Monday, December 14, 2009

Obama and the Bear: When Naivete Stretches Credulity

You can safely gauge a successful American foreign policy by how antithetical to Russia's foreign policy it is. President Obama is quickly becoming the most Russia-friendly president since FDR, with dire implications not only for America but for freedom in the world.

President Obama is not only giving away the store in terms of nuclear weapons inspections by allowing the Russians to visit our missile sites; he allowed the SALT treaty to expire, which provided our own inspectors legal access to Russian missile silos.

Even more disturbing for those who follow arms limitations agreements, Obama's continuing talk of complete nuclear disarmament is worrying for anyone even remotely familiar with the role nuclear weapons play in deterrence; including that of state sponsors of terrorism. Yet the president continues to imply with such speeches as the one he gave in receipt of a comically timed Nobel Prize that complete nuclear disarmament is not only possible, but desirable. I dispute both assertions. Not only would removing conventional nuclear weapons from national stockpiles destabilize the world by making powerful countries more vulnerable to invasion and total war, it would unleash state sponsors of terror to facilitate the acquiring of atypical nuclear weapons (such as dirty bombs and suitcase bombs) by covert organizations. Obama needs to learn why the Cold War was branded "The Long Peace" by true realists.

With such pie-in-the-sky rhetoric akin to "nuclear weapons are bad - mmm kay?" the question is raised: Does Obama need another AQ Khan to expose the ineptitude of such international organizations as the IAEA (headed by fellow Nobel laureate Mohamed ElBaradei) in order for him to prefer to leave our nation's security in the hands of our men and women in the intel services and the U.S. military, rather than in those of do-gooder internationalist (read socialist) organizations? Obama is either idiotic or a traitor; it must be one or the other.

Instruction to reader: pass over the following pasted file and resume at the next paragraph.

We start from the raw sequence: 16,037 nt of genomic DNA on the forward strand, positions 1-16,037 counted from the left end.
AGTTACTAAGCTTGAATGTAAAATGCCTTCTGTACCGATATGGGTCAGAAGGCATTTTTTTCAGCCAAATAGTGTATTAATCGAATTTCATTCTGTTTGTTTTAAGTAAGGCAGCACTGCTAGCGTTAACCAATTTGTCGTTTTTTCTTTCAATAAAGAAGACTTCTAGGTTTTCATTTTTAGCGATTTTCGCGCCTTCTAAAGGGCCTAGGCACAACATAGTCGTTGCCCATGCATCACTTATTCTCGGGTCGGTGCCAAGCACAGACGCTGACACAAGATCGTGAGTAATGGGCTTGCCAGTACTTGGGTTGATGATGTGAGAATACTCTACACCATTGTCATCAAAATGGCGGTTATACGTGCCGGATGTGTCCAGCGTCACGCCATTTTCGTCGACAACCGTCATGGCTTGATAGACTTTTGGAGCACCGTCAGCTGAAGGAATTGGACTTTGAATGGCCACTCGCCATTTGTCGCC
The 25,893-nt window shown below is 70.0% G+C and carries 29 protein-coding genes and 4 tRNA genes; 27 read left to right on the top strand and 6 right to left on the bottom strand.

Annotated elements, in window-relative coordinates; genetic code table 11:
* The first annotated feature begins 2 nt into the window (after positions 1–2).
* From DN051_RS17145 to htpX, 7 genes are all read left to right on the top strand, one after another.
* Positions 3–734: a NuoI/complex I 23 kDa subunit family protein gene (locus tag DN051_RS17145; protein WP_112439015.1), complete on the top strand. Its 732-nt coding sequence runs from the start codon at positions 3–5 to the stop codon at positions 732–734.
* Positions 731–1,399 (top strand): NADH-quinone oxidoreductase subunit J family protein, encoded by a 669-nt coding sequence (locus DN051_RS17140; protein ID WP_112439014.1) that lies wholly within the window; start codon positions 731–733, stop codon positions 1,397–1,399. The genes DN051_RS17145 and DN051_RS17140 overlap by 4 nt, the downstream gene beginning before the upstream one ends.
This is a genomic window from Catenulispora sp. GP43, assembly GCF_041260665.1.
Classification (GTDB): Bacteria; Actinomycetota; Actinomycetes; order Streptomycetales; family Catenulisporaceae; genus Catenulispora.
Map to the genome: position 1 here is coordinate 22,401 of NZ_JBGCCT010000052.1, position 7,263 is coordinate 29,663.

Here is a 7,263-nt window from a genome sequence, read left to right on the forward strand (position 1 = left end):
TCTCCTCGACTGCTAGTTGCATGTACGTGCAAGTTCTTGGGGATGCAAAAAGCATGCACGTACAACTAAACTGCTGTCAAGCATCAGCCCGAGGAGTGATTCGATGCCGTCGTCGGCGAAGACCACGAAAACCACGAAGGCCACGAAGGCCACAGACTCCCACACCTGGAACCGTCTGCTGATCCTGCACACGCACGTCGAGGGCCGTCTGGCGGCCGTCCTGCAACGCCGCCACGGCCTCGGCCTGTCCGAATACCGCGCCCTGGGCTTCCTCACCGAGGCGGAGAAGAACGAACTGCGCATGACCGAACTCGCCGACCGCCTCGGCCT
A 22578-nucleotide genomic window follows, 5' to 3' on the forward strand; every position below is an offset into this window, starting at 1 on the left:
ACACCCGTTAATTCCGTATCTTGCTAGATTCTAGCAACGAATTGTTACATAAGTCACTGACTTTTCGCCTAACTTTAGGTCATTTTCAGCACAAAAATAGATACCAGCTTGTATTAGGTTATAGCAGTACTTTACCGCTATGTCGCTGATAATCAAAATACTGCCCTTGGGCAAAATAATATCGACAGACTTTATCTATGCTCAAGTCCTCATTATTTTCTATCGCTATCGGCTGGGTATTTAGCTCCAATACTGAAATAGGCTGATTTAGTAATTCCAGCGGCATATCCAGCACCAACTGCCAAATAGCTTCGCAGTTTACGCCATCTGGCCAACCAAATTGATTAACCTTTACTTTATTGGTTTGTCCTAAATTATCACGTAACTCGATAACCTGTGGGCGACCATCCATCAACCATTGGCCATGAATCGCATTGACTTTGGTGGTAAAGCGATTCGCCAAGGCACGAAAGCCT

Such is some of the relevant international relations context in which we learn that Obama is reversing Bush policy and cooperating with the Russians in the cyber-security arena. There is no way that Obama could be so naive as to open up America's cyber-security secrets to one of the biggest hacking and security-breaching nations on the planet in the hopes of improving our nation's safeguarding of national secrets and infrastructure. Not only is the president going beyond the peregruzka (laughably translated as "reset," but actually meaning "overcharge") offered up by Hillary Clinton to the Russians, he is now apparently selling America out to the Russians, in addition to the Chinese. To be fair to Obama, a politician compromising America's national security or economic security to a foreign country would be nothing new for the good old U.S. of A in recent years.